The Fall 2016 issue of the Harvard International Review, On the Steppes: Central Asia, has hit newsstands! Check out the latest print edition as well as some exclusive online content.
Central Asia has historically occupied a key position in global geopolitics. Located at the crossroads of Europe, Asia, and the Middle East, it has been the site of Alexander the Great’s military campaigns, the Silk Road, and “The Great Game” between the UK and Russia. The modern-day Central Asian republics, which broke free from the Soviet Union in the late 1990s, continue to grapple with a diverse array of problems, from weak democratic institutions to continued third-party military involvement in the area. Central Asia is also the site of a brewing environmental crisis, as climate change and a wasteful agricultural industry threaten its water supply.
This edition of the Harvard International Review parses through the various problems plaguing the region. Alisher Ilkhamov, from the University of London, writes about how the lack of regional coordination has exacerbated the water crisis. Staff writer Steven Menelly explores Central Asia’s geopolitical importance in the 21st century and the potential costs of foreign intervention in the region. Agustín Rodríguez reports on Uzbekistan’s political future after the death of autocrat Islam Karimov. Finally, Yusuf Jailani discusses the implications of low hydrocarbon prices for political stability in Kazakhstan.
This issue also travels outside of Central Asia to tackle additional problems. Michael McFaul, the former US Ambassador to Russia, and Lukasz Kulesa, research director at the European Leadership Network, both scrutinize the relationship between the West and Russia and offer diplomatic suggestions. Additionally, in his interview, UK Chief Rabbi Jonathan Sacks discusses the role of religious leaders in light of increasing secularism and separation between church and state.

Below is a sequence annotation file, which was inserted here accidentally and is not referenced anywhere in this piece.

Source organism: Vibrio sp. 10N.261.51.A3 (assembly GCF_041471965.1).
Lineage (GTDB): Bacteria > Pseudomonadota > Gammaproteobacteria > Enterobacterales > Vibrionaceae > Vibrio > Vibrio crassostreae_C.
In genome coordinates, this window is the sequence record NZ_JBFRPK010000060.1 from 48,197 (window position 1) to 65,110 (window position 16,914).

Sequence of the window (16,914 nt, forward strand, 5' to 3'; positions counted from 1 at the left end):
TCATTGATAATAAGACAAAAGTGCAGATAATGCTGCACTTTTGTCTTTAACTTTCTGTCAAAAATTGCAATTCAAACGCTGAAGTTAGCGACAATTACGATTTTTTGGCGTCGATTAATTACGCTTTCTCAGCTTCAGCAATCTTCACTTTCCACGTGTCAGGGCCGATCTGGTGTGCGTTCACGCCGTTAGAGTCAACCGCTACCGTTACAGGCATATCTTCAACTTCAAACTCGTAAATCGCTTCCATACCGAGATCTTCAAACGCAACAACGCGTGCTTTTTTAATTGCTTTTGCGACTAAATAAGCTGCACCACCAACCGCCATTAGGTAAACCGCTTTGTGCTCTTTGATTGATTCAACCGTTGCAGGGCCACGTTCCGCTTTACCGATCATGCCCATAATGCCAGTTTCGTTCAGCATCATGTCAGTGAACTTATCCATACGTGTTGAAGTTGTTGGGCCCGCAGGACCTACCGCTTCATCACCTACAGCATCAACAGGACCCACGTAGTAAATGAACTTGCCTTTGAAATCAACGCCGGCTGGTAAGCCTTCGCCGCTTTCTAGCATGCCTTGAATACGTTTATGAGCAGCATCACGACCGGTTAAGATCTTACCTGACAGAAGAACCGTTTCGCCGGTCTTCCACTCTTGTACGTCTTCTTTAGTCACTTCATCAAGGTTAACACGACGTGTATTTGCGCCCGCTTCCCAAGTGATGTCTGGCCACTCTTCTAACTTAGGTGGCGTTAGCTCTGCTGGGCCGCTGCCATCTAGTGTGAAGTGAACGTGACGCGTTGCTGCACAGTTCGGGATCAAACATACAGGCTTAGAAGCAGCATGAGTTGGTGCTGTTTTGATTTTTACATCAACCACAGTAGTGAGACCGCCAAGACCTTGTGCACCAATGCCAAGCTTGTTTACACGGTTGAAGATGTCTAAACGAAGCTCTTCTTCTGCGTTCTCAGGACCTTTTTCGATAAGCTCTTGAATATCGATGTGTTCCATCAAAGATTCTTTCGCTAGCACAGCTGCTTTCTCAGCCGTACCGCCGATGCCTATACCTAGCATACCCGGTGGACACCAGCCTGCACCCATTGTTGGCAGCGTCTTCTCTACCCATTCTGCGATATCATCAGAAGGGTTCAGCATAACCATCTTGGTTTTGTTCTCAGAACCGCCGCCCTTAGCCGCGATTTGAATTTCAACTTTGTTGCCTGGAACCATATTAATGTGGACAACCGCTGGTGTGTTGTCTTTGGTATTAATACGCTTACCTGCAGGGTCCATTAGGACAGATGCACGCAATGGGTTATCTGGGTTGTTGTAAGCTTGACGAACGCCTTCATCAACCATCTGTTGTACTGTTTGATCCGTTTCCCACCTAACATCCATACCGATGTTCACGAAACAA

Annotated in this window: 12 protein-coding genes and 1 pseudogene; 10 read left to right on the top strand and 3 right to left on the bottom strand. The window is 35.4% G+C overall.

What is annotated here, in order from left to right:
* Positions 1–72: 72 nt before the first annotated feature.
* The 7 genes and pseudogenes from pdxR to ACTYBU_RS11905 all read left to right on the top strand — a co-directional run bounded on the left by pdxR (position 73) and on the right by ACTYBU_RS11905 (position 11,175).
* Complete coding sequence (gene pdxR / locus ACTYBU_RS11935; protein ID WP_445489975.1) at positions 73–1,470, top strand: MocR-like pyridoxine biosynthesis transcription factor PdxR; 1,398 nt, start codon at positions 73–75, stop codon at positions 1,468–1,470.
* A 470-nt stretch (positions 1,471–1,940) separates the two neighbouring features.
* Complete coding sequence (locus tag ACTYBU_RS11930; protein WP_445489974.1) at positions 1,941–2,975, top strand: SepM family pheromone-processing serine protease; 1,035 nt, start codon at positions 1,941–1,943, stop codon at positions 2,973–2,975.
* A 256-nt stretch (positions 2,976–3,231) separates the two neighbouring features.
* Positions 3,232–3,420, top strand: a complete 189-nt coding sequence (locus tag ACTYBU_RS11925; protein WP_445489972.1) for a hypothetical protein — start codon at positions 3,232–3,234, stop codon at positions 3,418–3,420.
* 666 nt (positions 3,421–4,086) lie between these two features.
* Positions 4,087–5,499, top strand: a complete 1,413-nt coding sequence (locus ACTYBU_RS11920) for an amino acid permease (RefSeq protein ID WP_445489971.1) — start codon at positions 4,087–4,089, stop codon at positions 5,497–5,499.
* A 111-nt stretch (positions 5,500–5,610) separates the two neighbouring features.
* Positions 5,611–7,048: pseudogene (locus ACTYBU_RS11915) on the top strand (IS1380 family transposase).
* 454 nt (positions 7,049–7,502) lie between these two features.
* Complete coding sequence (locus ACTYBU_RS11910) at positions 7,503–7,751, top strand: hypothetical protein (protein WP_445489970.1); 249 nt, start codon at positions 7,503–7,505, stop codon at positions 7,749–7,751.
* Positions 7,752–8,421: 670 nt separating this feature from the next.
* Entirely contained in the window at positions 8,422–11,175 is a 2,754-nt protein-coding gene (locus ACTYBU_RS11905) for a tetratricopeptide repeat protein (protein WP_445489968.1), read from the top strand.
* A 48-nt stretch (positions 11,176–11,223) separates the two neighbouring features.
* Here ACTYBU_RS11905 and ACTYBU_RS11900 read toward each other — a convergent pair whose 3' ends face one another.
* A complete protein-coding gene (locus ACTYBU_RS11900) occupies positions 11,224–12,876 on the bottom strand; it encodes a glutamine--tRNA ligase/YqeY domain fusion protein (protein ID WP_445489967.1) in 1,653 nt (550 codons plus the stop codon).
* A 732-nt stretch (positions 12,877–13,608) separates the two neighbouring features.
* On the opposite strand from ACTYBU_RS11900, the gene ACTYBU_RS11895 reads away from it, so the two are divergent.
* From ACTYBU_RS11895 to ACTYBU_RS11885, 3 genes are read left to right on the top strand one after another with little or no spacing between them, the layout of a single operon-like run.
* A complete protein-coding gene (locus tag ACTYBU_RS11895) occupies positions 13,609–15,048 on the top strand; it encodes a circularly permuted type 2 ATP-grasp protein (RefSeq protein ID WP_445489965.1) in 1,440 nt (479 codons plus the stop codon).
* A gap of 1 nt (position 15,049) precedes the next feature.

Central Asia is often overlooked on the world stage. However, the questions that the region faces have international implications. Trade, climate change, and the transition to democracy are not concerns exclusive to the region; Central Asia is a microcosm of the key challenges facing the world today.
The Central Asia issue of the HIR marks an important point in the progression of the magazine’s history. The revival of a region-specific issue is an ode to our past, while the redesign of the magazine and logo represent our look to the future. These changes were started during the past year under the HIR’s previous leadership, and they will continue to be built upon in the coming year. We would like to thank our staff for their hard work, commitment, and passion for the magazine and its mission.
To steppe-ing into Central Asia,
Kevin Xie and Basia Rosenbaum
Photo courtesy of AP Images.